People have a habit of compartmentalizing ideas. Our brains can only process so much stimuli while running our bodies. So, when we learn something new about our environment, or try to gain an understanding of the world around them, it takes shortcuts and stores certain stimuli into categories. That is most likely why, when we talk about weight loss surgery, we only think about the stomach.
But our body parts do not work in a vacuum. Just like our environment, the food chain, and any other complex system that makes the world function, our bodies are an interconnected complex network. Our brain does not work at a different time than our nerves, our limbs do not work at a different time than our heart and our ears do not work at a different time than our eyes. No part of the body is an island.
Instead of working in a vacuum, these systems all depend on each other to make the entire body function. So why is it, in medicine, that we treat our bodies like a series of separate parts? Why do we assume that if one organ, like our stomach, changes that the rest of us will not follow suit? It goes back to our tendency to assume that things work in categories.
Luckily, this type of thinking can be overcome. Anyone can do it, despite how impossible it might seem. The only way to correct preconceived notions about how things work is to observe the effects of how something changes. That is what scientists do. They observe, check for consistency, and record the results. That is why there should be little shock that the effects of weight loss surgery does more than just change the stomach. In fact, it affects the way our blood flows.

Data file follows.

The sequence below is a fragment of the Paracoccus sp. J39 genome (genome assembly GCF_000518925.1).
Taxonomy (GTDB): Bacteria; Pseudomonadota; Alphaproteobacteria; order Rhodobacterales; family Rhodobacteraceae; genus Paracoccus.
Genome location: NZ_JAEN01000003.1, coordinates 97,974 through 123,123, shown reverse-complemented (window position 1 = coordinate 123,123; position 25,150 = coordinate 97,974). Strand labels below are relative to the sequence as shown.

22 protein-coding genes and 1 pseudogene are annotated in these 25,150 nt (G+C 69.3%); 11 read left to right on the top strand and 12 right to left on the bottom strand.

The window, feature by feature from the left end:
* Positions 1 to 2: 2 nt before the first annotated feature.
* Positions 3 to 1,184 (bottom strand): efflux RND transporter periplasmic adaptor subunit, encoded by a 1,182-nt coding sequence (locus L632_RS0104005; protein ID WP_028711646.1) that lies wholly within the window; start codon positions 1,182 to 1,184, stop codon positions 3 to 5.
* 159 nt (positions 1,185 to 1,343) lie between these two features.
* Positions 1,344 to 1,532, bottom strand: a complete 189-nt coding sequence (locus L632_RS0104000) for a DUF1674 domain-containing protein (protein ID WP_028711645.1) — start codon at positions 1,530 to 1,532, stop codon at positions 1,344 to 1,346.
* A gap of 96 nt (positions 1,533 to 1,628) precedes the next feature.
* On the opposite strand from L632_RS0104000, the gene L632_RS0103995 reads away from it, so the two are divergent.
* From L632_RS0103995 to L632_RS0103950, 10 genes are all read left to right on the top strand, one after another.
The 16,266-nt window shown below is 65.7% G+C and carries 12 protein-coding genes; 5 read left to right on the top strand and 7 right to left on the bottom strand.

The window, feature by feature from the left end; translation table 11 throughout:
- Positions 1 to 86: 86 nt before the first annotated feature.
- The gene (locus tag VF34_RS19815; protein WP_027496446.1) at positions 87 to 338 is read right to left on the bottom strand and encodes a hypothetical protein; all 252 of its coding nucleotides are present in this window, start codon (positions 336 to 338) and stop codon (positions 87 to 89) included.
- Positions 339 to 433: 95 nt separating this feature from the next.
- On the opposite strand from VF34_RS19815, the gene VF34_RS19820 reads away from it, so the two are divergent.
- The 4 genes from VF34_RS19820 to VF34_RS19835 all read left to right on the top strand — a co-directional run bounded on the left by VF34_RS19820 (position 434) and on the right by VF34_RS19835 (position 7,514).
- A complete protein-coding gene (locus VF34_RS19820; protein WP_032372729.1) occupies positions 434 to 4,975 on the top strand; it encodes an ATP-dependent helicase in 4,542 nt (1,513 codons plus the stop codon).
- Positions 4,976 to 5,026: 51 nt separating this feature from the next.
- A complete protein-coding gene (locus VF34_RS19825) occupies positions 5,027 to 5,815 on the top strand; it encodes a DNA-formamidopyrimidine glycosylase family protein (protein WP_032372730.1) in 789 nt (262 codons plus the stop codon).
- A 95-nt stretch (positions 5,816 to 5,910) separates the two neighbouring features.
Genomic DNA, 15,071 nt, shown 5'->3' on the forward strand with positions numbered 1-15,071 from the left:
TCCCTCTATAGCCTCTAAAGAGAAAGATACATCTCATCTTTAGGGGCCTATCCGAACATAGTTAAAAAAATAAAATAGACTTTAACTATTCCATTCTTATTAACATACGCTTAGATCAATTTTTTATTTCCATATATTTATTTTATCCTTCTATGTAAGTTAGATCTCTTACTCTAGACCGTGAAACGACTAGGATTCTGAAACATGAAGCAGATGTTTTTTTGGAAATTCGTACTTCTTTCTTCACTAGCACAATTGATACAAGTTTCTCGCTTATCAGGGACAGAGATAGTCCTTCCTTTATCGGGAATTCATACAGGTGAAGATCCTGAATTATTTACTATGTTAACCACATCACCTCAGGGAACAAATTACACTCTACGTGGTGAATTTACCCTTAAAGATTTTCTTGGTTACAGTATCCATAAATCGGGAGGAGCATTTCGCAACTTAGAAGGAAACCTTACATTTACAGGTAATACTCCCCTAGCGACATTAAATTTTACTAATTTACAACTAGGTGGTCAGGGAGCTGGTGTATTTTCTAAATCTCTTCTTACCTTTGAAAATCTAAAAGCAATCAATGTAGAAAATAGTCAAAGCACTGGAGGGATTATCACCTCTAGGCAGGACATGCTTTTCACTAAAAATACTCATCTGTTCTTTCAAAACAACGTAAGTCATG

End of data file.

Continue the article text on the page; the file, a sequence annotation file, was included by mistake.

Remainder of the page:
How Our Heart and Blood Vessels Work
The cardiovascular system, or what most people know as the circulatory system, is a combination of the heart, red and blue blood vessels, and the blood cells plus liquid it houses. The heart pumps blood around a closed circuit of vessels that deposits oxygen and other important elements to muscles and other functioning parts of the body.
This system is so important to our physical function even embryos rely on a rudimentary form of it to remain in a state of homeostasis as it grows.
Our blood vessels or veins, are connected to microscopic capillaries which transport blood, nutrients, and other important fluids to every cell in the body. They also serve the function of removing waste from our bodies.
“Many control mechanisms help to regulate and integrate the diverse functions and parts of the cardiovascular system in order to supply blood to specific body areas according to need. These mechanisms ensure a constant internal environment surrounding each body cell regardless of differing demands for nutrients or production of waste products.” – National Cancer Institute
Now that you know how the cardiovascular system works, you are most likely forming a few questions. How is the cardiovascular system relevant to weight loss surgery? How does losing a portion of your stomach translate to better heart health? It seems almost like an entirely distinct part of your body. Which brings me back to my beginning statement about compartmentalization.
Blood Flow Changes After Weight Loss Surgery
I stated before that the capillaries are connected to every cell in your body. This does not mean just muscles or bone. This is also true for organs, including the stomach. Every part of our body requires a steady supply of blood flow to distribute oxygen and remove waste. So when that flow is interrupted, or harder to achieve, your body is not getting enough oxygen or nutrients, and is most likely not removing enough waste either.